Presentation on theme: "Falls Dr. Fiona Shaw Consultant Geriatrician Rehabilitation and Intermediate Care Services."— Presentation transcript:
Falls Dr. Fiona Shaw Consultant Geriatrician Rehabilitation and Intermediate Care Services
Overview Background Evidence Risk factors and causes of falls GP interventions Orthostatic hypotension Case Services - current Proposed service improvements New guidelines etc. Websites
Background Less than 1 in 50 older people recorded as having a high risk of falling has a recorded referral to a falls service or exercise programme ….in part due to not entering data…. ….workload of falls services would increase substantially…… QRESEARCH Evaluation of standards of care for osteoporosis and falls in primary care, 2007
Local background 35 – 65 % fall pa 5% fracture Fractures in A&E: Fallers seen by services: 14, 525 – 24,900 726 – 1245 1710 (age > 50) 1500 Newcastle population age > 65 = 41,500 Actual figures 2007
Reactions? aOh gosh! I must refer more patients to falls clinics bThe falls services couldn’t possibly cope with those numbers – don’t be silly! cI would refer more patients with falls if there were more appropriate services dThere’s no evidence for falls clinics so why would I waste money sending more patients there?
Falls clinics – negative press ‘The evidence indicates falls clinics have negligible clinical effect’ Scoping exercise on fallers clinics SDO 2008 Actually didn’t have data to comment BMJ article ‘Multifactorial falls assessment and intervention’ Lamb et al 2008 Only 6 of 19 trials were of multifactorial assessment and intervention ‘High intensity interventions’ successful Contrast Campbell and Robertson 2007 and Chang et al 2004 and NICE 2004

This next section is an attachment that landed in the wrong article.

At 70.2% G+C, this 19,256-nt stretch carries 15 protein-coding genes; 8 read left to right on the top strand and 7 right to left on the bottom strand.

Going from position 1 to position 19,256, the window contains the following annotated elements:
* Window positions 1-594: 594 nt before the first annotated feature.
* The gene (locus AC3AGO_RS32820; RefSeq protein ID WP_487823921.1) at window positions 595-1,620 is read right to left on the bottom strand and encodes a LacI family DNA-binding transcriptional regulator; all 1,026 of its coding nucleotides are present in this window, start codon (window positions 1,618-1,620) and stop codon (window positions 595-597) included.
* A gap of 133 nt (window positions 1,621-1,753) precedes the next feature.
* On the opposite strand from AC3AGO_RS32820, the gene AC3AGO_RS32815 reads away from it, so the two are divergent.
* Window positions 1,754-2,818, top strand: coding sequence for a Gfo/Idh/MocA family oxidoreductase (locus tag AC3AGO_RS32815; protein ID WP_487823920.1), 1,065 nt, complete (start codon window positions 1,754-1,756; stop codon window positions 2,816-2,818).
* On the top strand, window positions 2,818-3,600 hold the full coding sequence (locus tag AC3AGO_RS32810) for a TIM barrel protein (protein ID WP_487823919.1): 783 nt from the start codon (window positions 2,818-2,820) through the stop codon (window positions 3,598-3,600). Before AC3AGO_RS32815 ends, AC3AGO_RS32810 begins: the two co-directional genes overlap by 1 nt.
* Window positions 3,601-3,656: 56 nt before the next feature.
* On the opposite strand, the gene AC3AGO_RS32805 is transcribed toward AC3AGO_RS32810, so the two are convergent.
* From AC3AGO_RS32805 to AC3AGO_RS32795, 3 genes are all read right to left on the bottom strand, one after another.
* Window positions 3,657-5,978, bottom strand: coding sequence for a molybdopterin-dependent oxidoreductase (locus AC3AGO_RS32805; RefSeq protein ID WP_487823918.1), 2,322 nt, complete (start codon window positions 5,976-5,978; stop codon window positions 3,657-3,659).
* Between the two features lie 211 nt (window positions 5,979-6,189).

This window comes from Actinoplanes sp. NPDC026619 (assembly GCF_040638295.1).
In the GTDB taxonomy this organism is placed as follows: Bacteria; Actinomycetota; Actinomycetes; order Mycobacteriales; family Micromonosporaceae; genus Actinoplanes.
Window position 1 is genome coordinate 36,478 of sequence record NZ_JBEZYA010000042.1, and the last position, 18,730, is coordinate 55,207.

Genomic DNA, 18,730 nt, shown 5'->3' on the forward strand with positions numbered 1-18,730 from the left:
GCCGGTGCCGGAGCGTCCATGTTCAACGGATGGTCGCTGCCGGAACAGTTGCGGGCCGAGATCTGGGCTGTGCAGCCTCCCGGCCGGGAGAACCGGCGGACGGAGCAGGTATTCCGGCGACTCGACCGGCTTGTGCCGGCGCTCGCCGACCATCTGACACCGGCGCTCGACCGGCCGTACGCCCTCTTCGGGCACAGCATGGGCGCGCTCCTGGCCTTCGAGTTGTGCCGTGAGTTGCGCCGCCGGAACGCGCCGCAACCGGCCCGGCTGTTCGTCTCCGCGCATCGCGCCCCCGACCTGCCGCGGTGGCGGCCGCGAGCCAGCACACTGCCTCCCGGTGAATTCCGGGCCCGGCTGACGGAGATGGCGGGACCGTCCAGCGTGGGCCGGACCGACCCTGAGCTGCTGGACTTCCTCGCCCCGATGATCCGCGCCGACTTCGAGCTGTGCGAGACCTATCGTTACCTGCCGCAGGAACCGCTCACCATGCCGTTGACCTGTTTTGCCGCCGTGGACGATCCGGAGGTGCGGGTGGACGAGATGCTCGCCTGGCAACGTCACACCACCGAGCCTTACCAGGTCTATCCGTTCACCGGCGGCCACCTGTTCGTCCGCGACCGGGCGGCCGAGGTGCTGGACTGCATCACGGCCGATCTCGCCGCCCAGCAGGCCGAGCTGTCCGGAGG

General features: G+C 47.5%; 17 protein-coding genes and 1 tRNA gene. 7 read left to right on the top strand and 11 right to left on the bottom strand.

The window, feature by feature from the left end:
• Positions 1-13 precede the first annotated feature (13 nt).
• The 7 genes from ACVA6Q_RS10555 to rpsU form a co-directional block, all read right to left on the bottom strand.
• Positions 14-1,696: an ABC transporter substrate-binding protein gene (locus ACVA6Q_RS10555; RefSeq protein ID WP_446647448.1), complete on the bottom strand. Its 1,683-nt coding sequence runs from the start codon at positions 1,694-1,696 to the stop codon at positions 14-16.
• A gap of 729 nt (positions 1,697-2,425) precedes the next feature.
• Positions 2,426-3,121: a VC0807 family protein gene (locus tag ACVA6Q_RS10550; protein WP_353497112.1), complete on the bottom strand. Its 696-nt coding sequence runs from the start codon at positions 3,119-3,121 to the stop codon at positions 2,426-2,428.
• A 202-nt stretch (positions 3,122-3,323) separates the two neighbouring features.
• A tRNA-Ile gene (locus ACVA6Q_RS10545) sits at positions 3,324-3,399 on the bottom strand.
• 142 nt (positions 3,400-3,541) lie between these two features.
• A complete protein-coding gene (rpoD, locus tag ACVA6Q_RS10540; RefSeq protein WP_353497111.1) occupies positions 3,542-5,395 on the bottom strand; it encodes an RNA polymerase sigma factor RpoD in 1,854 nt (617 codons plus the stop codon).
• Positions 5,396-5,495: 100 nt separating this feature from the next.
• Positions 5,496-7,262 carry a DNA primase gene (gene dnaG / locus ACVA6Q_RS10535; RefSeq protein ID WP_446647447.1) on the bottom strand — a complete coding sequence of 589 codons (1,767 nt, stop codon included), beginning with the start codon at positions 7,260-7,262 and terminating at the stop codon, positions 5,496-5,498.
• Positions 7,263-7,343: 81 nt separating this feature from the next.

What is the evidence? Good evidence: Multi-factorial assessment and intervention provided by MDT Targeted strength and balance exercise (community populations) Some evidence Home hazard assessment alone Medication review alone Correction of visual impairment alone
Multifactorial assessment and intervention Assessments and interventions delivered by MDT: Campbell 2007: 6 RCTs: RR 0.78 (0.68 – 0.89) Chang 2004: 8 RCTs: RR 0.82 (0.72 – 0.94) Gates 2008: higher intensity int: RR 0.84 (0.74 – 0.96) Chang 2004: falls / month: 0.63 (0.49 – 0.83) Chang 2004: NNT to prevent 1 person falling/year = 11 There is lots of evidence to support multifactorial assessment and intervention delivered by a multidisciplinary team
What should be included? Medication review Orthostatic blood pressure Gait, balance, strength Environmental hazards Vision Cardiovascular Education Research base: Agrees with NICE – added a few more
Targeted balance and strength exercises Meta-analyses: Chang 2004: 13 RCTs: RR 0.86 (0.75 – 0.99) Gillespie 2003: RR 0.80 (0.66 – 0.98) Individual result (FaME, Skelton 2005): 30% reduction in falls over 18 months 32% reduction in death or move to institutional care at 3 years Again good evidence to support targeted balance and strength exercises as per NICE
So in summary…. multifactorial assessment and intervention delivered by MDT and targeted strength and balance exercises in community populations as a single intervention Robust evidence to support:
Risk factors & causes of falls How many can you name in 2 minutes?
Risk factors & causes of falls General medical problems e.g. UTI, anaemia Visual impairment Medication Depression Specific diagnoses e.g. Parkinson’s Stroke Cognitive impairment / dementia Gait and balance impairments Muscle weakness Inappropriate footwear Inappropriate aids Feet Environment Low blood pressure Orthostatic hypotension Vasovagal syncope CSH Cardiac arrhythmia Drop attacks BPPV Acute vestibular problems Cerebrovascular disease Epilepsy Narcolepsy Vertebrobasilar insufficiency Psychogenic etc…..
What should the GP be doing? Your views?